Said and Kalim have been granted protection status under French law which, as under-25s, entitles them to stay for ten years in France, a path to citizenship. Tahir and Naim face greater uncertainty. Tahir had his first asylum application rejected but has the right to appeal. Naim is essentially starting from scratch with the procedure after French authorities discovered he had first registered in Germany. However, after German officials did not respond to queries, he is now permitted to reapply in France.
None of the group has experienced any of the anti-immigration sentiment whipped up during France's long election campaign and have nothing but praise for the refugee association that has housed them and advised them. "On the journey we were all scared, every country, every time and when we arrived in France we were very happy. I thought 'I have found my destination now'," Tahir says.
Christians and Calais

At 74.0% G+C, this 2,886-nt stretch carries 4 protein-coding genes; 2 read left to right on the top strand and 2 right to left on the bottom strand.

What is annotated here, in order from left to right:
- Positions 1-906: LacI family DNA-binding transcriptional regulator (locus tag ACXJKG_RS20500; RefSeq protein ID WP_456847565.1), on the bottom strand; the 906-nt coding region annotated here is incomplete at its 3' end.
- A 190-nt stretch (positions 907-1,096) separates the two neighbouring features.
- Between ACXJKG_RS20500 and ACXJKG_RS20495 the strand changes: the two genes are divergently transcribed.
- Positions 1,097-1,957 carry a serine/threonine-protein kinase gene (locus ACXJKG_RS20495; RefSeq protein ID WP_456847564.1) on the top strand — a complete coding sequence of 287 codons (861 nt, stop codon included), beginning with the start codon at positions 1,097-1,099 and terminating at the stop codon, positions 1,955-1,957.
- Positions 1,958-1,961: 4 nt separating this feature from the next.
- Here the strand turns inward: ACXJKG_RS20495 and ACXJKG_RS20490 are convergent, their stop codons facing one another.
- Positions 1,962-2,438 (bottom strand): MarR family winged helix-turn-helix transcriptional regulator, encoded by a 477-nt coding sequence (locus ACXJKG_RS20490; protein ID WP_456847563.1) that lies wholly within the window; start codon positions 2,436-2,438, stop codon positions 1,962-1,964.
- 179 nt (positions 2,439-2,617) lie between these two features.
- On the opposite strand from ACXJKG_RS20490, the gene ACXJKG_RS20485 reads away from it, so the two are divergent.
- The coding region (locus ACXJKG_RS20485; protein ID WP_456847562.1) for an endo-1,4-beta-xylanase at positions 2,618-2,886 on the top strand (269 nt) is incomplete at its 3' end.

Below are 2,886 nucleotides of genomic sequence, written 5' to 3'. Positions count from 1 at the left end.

In Bourges, other work to help arriving migrants is undertaken by the diocese of the Catholic Church. It provides meals and French lessons to those who need them. As Le Pen's influence over the polls has brought the question of immigration to centre stage, so too have issues of the role of Islam and the Church in France.
Beneath the vaulted ceilings and in the quiet hush of Bourges' Carmel monastery chapel, Father Joël Massip (a senior priest within the diocese), Jane Martin (a young mother active in the church) and Jacques Feuillet (a journalist devoted to his faith) discuss the way religion has entered into the presidential elections in France, a country that has long prided itself on its legally enshrined secularism.
For Massip, how Christians relate to migrants or refugees is straightforward, but he says the intolerance he has seen leaves him unimpressed. "Christians have to take care of those people, like migrants, like discriminated people. Some Catholic believers' behaviour regarding migrants have been unacceptable as far as I am concerned. I am so disappointed," he admits.
The trio is generally in agreement, but Feuillet believes relentless media coverage of the migrant crisis has blown it out of proportion, leading voters feeling it is a greater threat than is actually the case. "I think that some people are perverted, or at least knowingly or unconsciously manipulated, by this television where they say: 'Migrants here, migrants there, Calais.' And then we say: 'Evil is coming to us.'"